Letter

Cultured cambial meristematic cells as a source of plant natural products

Received:
Accepted:
Published online:

Abstract

A plethora of important, chemically diverse natural products are derived from plants1. In principle, plant cell culture offers an attractive option for producing many of these compounds2,3. However, it is often not commercially viable because of difficulties associated with culturing dedifferentiated plant cells (DDCs) on an industrial scale3. To bypass the dedifferentiation step, we isolated and cultured innately undifferentiated cambial meristematic cells (CMCs). Using a combination of deep sequencing technologies, we identified marker genes and transcriptional programs consistent with a stem cell identity. This notion was further supported by the morphology of CMCs, their hypersensitivity to γ-irradiation and radiomimetic drugs and their ability to differentiate at high frequency. Suspension culture of CMCs derived from Taxus cuspidata, the source of the key anticancer drug, paclitaxel (Taxol)2,3, circumvented obstacles routinely associated with the commercial growth of DDCs. These cells may provide a cost-effective and environmentally friendly platform for sustainable production of a variety of important plant natural products.

  • Subscribe to Nature Biotechnology for full access:

    $250

    Subscribe

Additional access options:

Already a subscriber?  Log in  now or  Register  for online access.

Accessions

Sequence Read Archive

References

  1. 1.

    , , & Revisiting the ancient concept of botanical therapeutics. Nat. Chem. Biol. 3, 360–366 (2007).

  2. 2.

    , , , & Taxol biosynthesis and molecular genetics. Phytochem. Rev. 5, 75–97 (2006).

  3. 3.

    Production and engineering of terpenoids in plant cell culture. Nat. Chem. Biol. 3, 387–395 (2007).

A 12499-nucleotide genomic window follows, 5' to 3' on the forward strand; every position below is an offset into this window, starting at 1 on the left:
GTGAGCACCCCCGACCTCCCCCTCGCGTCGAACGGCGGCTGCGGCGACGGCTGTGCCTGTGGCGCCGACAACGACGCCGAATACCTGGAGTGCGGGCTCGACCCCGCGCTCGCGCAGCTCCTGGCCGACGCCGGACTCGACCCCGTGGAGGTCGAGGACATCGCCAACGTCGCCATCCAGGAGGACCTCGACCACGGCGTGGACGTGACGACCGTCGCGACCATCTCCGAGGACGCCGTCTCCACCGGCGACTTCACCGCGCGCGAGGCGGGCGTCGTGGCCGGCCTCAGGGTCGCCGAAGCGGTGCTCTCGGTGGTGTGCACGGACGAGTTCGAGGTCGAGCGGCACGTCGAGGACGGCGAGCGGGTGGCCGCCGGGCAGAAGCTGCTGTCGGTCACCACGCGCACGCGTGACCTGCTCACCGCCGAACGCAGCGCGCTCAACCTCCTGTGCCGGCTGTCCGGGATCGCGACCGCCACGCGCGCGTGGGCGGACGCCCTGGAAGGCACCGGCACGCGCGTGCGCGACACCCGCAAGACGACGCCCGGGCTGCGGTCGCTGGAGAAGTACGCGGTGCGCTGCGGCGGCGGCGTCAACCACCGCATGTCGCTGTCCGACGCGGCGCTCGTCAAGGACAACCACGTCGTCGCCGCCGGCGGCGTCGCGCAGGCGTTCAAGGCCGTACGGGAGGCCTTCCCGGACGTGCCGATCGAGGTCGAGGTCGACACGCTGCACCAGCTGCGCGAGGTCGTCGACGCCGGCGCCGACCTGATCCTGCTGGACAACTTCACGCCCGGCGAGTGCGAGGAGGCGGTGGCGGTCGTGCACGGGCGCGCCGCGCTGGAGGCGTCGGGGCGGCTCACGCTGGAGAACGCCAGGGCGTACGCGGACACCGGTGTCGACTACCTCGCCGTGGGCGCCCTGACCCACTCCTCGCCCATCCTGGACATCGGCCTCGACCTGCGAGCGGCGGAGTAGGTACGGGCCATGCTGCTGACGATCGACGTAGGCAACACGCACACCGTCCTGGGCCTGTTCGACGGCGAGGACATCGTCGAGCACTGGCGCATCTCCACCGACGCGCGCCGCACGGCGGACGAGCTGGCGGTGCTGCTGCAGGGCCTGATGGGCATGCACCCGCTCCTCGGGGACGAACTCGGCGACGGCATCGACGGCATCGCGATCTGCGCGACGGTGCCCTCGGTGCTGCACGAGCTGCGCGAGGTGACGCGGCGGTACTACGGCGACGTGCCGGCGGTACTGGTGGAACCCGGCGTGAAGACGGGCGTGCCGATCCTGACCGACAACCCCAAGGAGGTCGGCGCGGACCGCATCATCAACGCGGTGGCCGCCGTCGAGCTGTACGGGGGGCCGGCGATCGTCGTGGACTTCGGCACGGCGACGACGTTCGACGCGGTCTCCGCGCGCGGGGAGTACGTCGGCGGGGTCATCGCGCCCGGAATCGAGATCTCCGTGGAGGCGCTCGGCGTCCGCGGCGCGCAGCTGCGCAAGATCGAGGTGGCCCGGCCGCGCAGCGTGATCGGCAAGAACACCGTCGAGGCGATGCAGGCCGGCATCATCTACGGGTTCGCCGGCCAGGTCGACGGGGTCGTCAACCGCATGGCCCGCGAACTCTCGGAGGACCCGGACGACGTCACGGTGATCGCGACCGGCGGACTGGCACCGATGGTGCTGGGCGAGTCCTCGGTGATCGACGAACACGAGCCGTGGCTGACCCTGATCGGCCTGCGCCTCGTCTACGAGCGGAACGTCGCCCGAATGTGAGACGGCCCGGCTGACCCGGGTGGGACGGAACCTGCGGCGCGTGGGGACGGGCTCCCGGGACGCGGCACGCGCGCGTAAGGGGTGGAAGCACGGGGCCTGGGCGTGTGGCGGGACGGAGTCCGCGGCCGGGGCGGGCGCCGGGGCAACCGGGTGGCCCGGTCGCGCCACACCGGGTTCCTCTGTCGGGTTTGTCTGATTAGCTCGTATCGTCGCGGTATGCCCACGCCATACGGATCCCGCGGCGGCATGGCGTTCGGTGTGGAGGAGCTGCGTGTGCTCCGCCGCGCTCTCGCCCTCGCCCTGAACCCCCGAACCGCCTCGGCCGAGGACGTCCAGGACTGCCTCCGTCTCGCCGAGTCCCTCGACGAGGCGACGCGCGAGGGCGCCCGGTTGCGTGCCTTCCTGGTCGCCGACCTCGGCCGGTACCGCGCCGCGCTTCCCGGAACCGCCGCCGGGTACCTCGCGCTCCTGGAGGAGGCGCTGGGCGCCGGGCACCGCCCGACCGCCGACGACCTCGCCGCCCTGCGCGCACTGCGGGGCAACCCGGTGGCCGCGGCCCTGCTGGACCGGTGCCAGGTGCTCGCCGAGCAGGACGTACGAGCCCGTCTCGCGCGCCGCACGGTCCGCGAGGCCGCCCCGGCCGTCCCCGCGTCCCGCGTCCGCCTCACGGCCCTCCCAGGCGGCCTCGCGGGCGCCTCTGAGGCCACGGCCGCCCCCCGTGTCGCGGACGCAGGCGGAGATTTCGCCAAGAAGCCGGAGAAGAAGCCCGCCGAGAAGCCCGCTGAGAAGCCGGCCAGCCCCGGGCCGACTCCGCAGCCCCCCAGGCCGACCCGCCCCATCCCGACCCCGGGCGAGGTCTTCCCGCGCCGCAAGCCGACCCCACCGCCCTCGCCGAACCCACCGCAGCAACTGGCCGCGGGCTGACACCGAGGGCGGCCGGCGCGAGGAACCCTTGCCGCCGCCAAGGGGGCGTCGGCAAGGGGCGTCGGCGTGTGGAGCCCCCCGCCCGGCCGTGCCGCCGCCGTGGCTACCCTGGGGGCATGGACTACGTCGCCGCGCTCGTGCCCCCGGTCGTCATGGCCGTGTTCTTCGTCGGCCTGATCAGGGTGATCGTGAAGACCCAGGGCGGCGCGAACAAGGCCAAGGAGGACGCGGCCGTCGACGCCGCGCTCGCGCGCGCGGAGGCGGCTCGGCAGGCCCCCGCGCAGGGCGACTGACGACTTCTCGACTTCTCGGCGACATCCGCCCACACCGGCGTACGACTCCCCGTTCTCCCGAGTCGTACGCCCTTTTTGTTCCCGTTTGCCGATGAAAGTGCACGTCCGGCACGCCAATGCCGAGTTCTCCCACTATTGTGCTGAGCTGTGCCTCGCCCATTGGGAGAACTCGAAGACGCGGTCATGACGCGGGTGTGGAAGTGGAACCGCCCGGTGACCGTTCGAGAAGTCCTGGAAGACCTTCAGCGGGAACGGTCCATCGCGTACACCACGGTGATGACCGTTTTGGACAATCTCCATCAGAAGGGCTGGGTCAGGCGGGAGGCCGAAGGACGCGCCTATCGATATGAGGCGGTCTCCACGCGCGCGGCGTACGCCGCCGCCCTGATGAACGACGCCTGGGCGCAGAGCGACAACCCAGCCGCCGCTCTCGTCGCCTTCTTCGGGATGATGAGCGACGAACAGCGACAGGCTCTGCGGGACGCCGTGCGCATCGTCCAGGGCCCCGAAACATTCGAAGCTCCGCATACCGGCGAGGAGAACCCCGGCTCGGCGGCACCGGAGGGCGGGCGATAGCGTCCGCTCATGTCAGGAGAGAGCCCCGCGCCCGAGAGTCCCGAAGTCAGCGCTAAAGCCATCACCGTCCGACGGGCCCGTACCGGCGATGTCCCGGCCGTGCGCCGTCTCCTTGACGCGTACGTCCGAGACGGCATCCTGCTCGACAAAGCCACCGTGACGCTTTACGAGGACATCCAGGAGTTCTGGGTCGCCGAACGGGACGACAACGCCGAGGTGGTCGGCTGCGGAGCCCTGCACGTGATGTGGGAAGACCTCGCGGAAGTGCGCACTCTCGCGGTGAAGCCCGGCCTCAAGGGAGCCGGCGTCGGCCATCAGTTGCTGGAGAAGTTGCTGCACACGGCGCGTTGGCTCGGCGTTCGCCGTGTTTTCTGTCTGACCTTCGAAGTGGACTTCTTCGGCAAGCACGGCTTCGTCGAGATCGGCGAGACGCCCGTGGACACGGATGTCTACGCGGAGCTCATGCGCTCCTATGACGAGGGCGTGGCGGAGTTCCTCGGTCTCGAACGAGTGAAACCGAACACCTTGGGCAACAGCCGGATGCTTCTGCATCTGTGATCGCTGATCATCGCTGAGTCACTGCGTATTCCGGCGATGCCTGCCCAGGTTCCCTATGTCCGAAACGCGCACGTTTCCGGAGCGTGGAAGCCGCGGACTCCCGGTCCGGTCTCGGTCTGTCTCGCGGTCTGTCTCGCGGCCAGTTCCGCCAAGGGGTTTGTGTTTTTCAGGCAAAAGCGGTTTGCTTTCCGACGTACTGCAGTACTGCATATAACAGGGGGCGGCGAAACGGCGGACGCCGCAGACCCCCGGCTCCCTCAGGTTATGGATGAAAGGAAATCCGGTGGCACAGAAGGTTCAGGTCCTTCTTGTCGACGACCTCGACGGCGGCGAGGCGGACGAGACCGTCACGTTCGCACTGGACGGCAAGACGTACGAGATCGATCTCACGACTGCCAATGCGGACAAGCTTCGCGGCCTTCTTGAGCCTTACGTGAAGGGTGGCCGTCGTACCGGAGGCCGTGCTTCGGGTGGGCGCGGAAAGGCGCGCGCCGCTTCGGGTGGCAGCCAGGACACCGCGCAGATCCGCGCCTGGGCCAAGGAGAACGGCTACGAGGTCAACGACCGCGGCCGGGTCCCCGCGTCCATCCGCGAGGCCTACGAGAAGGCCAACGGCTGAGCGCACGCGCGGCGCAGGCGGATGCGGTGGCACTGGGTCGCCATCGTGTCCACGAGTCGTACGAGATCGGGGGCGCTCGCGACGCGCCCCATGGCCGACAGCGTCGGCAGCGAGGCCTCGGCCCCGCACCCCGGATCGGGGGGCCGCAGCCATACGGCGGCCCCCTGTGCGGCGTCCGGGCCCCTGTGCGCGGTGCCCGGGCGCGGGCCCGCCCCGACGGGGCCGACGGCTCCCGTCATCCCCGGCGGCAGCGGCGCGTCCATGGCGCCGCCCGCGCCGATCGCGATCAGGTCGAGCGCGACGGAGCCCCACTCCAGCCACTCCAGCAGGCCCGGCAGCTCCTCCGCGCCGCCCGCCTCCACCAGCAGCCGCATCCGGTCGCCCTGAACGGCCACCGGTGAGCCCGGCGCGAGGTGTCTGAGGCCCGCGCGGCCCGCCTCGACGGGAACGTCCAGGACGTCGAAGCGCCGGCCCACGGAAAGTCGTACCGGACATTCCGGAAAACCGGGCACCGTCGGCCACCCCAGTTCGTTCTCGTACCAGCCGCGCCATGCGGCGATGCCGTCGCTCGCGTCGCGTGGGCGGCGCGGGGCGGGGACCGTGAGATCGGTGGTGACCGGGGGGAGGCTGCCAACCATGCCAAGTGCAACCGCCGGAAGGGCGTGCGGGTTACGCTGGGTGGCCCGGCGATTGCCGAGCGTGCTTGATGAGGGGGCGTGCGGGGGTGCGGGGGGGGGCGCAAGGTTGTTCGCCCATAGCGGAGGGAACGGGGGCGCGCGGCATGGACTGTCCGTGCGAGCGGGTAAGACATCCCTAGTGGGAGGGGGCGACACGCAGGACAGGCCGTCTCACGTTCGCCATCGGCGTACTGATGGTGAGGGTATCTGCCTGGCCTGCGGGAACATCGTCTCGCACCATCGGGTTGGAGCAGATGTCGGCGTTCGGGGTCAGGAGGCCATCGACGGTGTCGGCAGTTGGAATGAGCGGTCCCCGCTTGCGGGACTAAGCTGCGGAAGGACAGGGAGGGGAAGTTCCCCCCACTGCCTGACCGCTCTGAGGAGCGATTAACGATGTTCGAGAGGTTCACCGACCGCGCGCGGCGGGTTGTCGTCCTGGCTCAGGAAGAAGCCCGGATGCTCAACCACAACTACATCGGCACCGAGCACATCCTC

4. 4.

    The stem cell concept in plants: a matter of debate. Cell 113, 281–283 (2003).

  5. 5.

    History of plant tissue culture. Mol. Biotechnol. 37, 169–180 (2007).

  6. 6.

    , & Arabidopsis regeneration from multiple tissues occurs via a root development pathway. Dev. Cell 18, 463–471 (2010).

  7. 7.

    et al. Histone methylation controls telomerase-independent telomere lengthening in cells undergoing dedifferentiation. Dev. Biol. 306, 838–846 (2007).

  8. 8.

    et al. Establishment of cell suspension cultures of yew (Taxus x Media Rehd) and assessment of their genomic stability. In Vitro Cell. Dev. Biol. Plant 41, 338–343 (2005).

  9. 9.

    Vascular tissue differentiation and pattern formation in plants. Annu. Rev. Plant Biol. 53, 183–202 (2002).

  10. 10.

    et al. Taxol formation in yew-Taxus. Plant Sci. 92, 1–12 (1993).

  11. 11.

    , & The onset of cambium activity - A matter of agreement? Dendrochronologia 23, 57–62 (2005).

  12. 12.

    , , & (eds.) Botany (Wm.C. Brown, Dubuque, lowa, USA; 1995).

  13. 13.

    , & Tracheary element differentiation. Annu. Rev. Plant Biol. 58, 407–433 (2007).

  14. 14.

    et al. Dodeca-CLE peptides as suppressors of plant stem cell differentiation. Science 313, 842–845 (2006).

  15. 15.

    & Hypersensitivity to DNA damage in plant stem cell niches. Proc. Natl. Acad. Sci. USA 106, 20984–20988 (2009).

  16. 16.

    & Next-generation DNA sequencing. Nat. Biotechnol. 26, 1135–1145 (2008).

  17. 17.

    & PXY, a receptor-like kinase essential for maintaining polarity during plant vascular-tissue development. Curr. Biol. 17, 1061–1066 (2007).